Health and Science Communication

What does it mean to be a science communicator in today’s media landscape? How do online media shape the way in which health information is shared, portrayed, and understood?

New digital spaces such as blogs, aggregators, and social media platforms are rapidly transforming the world’s media landscape—as well as the way in which we share, consume, and engage with scholarly work. Sharing Health Research is a multi-year, SSHRC-funded project that examines these ongoing transformations in the online media landscape, with a focus on how they contribute to the wider communication and uptake of health research.

Through a mix of qualitative and quantitative methods, the project examines how, where, and among whom health information circulates online, in the form of research publications, preprints, news stories, social media posts, and more. Expanding on our previous research on digital science communication, it seeks provide insights into the sharing of reliable health information and to support academics, journalists, and other science communicators in effectively engaging online audiences.

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Related Publications

Barata, G., Caldas, G., Gascoigne, T., Barata, G., Caldas, G., & Gascoigne, T. (2017). Brazilian science communication research: national and international contributions. Anais Da Academia Brasileira de Ciências, AHEAD, 0–0.
Barata, G., Riedlinger, M., Schiele, A., & Pablo Alperin, J. (2018, September 16). Using social media metrics to identify science communicators in Canada. Science & You Conference, Beijing, China. Download
Riedlinger, M., Schiele, A., & Barata, G. (2018, September 16). Mapping the contemporary science communication landscape in Canada. Science & You Conference, Beijing, China.
Riedlinger, M., Barata, G., & Schiele, A. (2019). The landscape of science communication in contemporary Canada: A focus on anglophone actors and networks. Cultures of Science, 2(1), 51–83. Download
Gascoigne, T., Schiele, B., Leach, J., & Riedlinger, M. (Eds.). (2020). Communicating science: a global perspective. ANU Press.
Barata, G., & Manica, D. (2020, November 6). Stem-cells from menstrual blood in Twitter: Paper attention on social media. The 2020 Altmetrics Workshop: The Future is Now, Virtual. Download Download
Velho, R. M., & Barata, G. (2020). Profiles, challenges, and motivations of science Youtubers. Frontiers in Communication, 5, 542936. Download
Fleerackers, A., Riedlinger, M., Moorhead, L., Ahmed, R., & Alperin, J. P. (2020). Replication Data for: Communicating scientific uncertainty in an age of COVID-19. Harvard Dataverse.
Fleerackers, A., Riedlinger, M., Moorhead, L., Ahmed, R., & Alperin, J. P. (2021). Communicating scientific uncertainty in an age of COVID-19: an investigation into the use of preprints by digital media outlets. Health Communication, 1–13. Download
Riedlinger, M., Schiele, A., & Barata, G. (2021). Emerging practices in science communication in Canada. In B. Schiele, X. Liu, & M. Bauer (Eds.), Science Cultures in a Diverse World: Knowing, Sharing, Caring (pp. 91–109). Springer.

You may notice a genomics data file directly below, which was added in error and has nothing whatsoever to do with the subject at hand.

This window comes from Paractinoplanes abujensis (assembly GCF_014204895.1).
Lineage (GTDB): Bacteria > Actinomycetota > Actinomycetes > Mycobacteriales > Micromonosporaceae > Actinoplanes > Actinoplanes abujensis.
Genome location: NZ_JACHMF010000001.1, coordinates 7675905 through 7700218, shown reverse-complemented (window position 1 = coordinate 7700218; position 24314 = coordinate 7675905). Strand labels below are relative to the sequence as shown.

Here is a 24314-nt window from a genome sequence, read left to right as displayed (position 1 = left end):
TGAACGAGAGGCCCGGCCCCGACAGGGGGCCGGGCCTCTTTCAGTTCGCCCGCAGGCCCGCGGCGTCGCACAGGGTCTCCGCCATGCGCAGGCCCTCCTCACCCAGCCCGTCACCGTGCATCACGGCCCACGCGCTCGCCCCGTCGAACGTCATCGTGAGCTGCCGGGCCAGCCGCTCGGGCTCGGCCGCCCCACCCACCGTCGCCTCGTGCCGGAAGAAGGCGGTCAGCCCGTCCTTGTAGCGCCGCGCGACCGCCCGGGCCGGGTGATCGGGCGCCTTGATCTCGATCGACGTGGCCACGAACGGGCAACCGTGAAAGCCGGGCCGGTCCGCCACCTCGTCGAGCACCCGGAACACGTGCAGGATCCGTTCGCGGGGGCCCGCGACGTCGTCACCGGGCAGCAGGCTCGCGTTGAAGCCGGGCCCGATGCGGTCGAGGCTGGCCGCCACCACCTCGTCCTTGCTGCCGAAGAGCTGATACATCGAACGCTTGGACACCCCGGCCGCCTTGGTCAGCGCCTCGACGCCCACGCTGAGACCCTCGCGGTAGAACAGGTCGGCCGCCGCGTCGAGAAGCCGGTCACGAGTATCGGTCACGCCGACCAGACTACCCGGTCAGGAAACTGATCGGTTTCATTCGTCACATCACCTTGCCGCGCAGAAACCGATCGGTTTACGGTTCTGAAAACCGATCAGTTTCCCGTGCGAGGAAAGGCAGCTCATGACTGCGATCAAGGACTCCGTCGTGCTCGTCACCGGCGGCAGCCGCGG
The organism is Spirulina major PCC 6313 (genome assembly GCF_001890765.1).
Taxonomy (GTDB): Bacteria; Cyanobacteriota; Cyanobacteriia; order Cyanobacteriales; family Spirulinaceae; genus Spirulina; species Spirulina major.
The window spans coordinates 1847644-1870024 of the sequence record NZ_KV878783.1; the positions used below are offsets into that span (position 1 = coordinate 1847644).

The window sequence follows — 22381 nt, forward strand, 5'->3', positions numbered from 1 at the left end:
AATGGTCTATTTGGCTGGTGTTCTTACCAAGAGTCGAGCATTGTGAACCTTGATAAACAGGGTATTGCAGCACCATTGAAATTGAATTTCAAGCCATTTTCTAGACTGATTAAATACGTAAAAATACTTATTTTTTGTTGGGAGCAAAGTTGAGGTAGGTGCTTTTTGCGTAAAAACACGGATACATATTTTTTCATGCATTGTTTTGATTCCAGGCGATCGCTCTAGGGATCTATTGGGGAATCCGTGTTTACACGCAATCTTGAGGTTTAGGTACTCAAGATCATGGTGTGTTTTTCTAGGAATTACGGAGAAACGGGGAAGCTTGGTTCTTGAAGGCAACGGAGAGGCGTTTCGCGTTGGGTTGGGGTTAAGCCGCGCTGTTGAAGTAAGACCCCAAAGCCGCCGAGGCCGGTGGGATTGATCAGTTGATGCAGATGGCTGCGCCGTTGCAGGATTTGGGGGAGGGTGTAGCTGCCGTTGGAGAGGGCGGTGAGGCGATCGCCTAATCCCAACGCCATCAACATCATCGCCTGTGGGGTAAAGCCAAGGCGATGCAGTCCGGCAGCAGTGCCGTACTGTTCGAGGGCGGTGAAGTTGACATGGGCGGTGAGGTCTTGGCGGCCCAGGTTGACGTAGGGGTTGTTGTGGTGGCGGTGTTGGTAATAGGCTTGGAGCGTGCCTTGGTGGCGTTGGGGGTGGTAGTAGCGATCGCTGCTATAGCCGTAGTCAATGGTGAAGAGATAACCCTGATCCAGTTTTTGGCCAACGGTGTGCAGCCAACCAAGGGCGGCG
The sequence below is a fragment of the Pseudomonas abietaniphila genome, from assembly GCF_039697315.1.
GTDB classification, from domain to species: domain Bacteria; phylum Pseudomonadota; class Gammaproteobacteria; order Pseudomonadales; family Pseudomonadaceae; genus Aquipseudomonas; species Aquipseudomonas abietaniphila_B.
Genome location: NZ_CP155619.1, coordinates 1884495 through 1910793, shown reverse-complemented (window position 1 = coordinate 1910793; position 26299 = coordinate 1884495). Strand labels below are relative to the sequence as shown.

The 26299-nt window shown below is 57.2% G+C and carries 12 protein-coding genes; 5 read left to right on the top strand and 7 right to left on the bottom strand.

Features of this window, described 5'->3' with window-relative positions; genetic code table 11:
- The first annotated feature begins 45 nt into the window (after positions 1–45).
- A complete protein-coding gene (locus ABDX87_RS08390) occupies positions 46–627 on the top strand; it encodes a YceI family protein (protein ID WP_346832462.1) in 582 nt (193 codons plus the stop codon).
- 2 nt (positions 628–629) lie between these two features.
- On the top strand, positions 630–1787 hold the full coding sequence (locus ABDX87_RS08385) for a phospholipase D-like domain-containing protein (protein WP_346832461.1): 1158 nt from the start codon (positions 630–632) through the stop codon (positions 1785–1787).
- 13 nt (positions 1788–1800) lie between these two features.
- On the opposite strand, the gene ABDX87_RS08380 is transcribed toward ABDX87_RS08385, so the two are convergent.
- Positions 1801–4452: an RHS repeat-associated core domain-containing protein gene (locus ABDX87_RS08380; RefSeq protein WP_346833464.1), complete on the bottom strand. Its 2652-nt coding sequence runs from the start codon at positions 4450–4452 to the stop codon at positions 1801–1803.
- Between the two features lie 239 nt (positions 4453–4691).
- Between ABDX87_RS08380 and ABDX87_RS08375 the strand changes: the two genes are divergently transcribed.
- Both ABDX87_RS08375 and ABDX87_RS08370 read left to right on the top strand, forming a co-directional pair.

Riedlinger, M., Fleerackers, A., Bruns, A., Burgess, J., Guenther, L., Joubert, M., & Osman, K. (2021). The conversation, ten years on: assessing the impact of a unique scholarly publishing initiative. AoIR Selected Papers of Internet Research. Download
Maggio, L. A., & Fleerackers, A. (2022). Preprints in health professions education: raising awareness and shifting culture. Academic Medicine, 10.1097/ACM.0000000000005001.
Atef, N., Fleerackers, A., & Alperin, J. P. (2022). Doctors on YouTube: Exploring the Uses and Gratifications of Health Vloggers. SocArXiv. Download
Fleerackers, A. (2022). A focus on science communication at #ICA22. Journal of Science Communication, 21(6), R01. Download
Fleerackers, A., Nehring, L., Maggio, L. A., Enkhbayar, A., Moorhead, L., & Alperin, J. P. (2022). Identifying science in the news: An assessment of the precision and recall of news mention data. Scientometrics. Download
Fleerackers, A., Moorhead, L. L., Maggio, L. A., Fagan, K., & Alperin, J. P. (2022). Science in motion: A qualitative analysis of journalists’ use and perception of preprints. PLOS ONE, 17(11), e0277769. Download
Fleerackers, A., Riedlinger, M., Bruns, A., & Burgess, J. (2022). Academic explanatory journalism and emerging COVID-19 science: how social media accounts amplify The Conversation’s preprint coverage. Media International Australia, 1329878X221145022. Download
Atef, N. (2022). If the Evidence is Not Research, What is it? Egyptian Physicians’ Explanations of the Lack of Research Citations in their Health Vlogs. Health & New Media Research, 6(2), 299–317. Download
Ratcliff, C. L., Fleerackers, A., Wicke, R., Harvill, B., King, A. J., & Jensen, J. D. (2023). Framing COVID-19 preprint research as uncertain: a mixed-method study of public reactions. Health Communication, 0(0), 1–14. Download
Atef, N., Fleerackers, A., & Alperin, J. P. (2023). “Influencers” or “doctors”? Physicians’ presentation of self in Youtube and Facebook videos. International Journal of Communication, 17(0), 24. Download
Atef, N., Fleerackers, A., & Alperin, J. P. (2023). Why do health professionals create content on social media? Uses and Gratifications of Egyptian “physician vloggers” on YouTube. The Journal of Social Media in Society, 12(2), 188–210. Download